Winter emergency

The protection works have already started and should be ready before it starts to snow in the area, towards the end of the month.

Kabul, Aliph and the AKTC must make a first investment in the near future for the most urgent tasks, which will be carried out on the ground by AKTC teams. Its general director, Luis Monreal from Barcelona, ​​highlighted in a telephone conversation that “there has been a great change in the attitude of the Taliban regarding cultural heritage. After entering Kabul on August 15, 2021, one of the first things they did was protect the National Museum, and now they have done a lot to protect Mes Aynak. Unfortunately we cannot say the same about their attitude towards women, who are not even allowed to go to public parks”.

“Until now – Monreal continues – we have collected all possible mobile material, which has been sent to the Kabul museum. The buildings remain. The action plan should take into account the fragility of some materials. We are not talking about stone like in Nubia but a lot of adobe material, and there is a lot of monumental sculpture attached to it. It will be necessary to think about whether to create a museum in Mes Aynak or to take it further. These are issues to be resolved.”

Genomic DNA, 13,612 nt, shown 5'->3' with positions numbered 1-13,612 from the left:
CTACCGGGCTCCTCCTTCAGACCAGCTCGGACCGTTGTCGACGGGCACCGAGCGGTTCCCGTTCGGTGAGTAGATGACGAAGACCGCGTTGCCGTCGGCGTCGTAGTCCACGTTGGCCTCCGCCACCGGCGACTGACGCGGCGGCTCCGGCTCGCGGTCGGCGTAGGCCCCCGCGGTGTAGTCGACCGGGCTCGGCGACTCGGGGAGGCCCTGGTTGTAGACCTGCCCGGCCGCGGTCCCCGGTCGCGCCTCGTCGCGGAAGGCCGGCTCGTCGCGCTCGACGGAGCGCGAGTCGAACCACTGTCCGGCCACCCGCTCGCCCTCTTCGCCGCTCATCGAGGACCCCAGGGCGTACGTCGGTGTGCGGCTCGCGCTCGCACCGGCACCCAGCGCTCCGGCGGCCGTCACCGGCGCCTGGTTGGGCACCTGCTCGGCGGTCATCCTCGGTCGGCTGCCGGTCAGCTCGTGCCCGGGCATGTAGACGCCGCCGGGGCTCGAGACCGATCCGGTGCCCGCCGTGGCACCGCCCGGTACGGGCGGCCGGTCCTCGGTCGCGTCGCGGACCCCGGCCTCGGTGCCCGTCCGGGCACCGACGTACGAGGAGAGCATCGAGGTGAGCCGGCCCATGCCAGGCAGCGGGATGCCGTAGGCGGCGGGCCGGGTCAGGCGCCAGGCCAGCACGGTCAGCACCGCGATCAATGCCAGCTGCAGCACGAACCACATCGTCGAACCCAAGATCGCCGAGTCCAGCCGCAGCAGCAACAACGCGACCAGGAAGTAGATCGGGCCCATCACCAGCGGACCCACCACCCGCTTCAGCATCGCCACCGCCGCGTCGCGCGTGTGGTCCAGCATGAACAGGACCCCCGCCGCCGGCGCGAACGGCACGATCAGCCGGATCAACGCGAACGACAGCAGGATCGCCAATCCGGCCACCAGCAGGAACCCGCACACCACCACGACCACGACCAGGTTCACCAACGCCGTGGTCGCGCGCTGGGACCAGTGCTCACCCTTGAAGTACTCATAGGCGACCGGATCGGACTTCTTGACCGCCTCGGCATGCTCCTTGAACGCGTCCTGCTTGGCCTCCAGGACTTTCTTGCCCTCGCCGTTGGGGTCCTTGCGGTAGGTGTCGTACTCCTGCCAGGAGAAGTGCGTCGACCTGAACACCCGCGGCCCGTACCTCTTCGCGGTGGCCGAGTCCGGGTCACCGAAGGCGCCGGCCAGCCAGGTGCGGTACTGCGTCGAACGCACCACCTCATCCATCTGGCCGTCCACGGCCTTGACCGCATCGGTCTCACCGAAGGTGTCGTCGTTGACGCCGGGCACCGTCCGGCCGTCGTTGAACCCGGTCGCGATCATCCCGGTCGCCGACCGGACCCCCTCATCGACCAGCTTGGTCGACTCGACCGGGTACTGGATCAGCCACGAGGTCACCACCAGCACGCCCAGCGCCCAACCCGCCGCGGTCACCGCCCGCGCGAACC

There has been a major change in the Taliban’s attitude towards cultural heritage. Unfortunately we can’t say the same about his attitude towards women.”

louis monrealDirector General of the Aga Khan Trust for Culture

The protection works, in fact, began a few days ago, although the official announcement has not been made until now, in the absence of official ratification and confirmation from Beijing.

For now, the places of greatest interest will be protected from the inclemencies of winter, while a possible international rescue operation is studied in the style –although to a lesser extent– of the one Unesco carried out in the 1960s and which allowed the transfer of the temples of Abu Simbel, in Egyptian Nubia, due to the works of the Aswan dam.

culture diplomacy

The proposed rescue operation is comparable, on a smaller scale, to the one Unesco carried out with the temples of Abu Simbel, in Egypt

Before a possible transfer, the works will consist of the study of the documentation generated in archaeological excavations undertaken in recent years, the production of 3D materials to have a complete record of the site, the construction of temporary structures and a new system drainage, shoring up and consolidating archaeological and architectural remains and beginning the transfer and safe storage of frescoes, sculptures and pieces of the ensemble. An international team of scientific experts will advise the works.

The operation plans to move the remains before they are destroyed by mining

Remains of standing clay statues, originally up to 5 meters high, at the Kafiryat Tepe structure on the northwestern perimeter of the site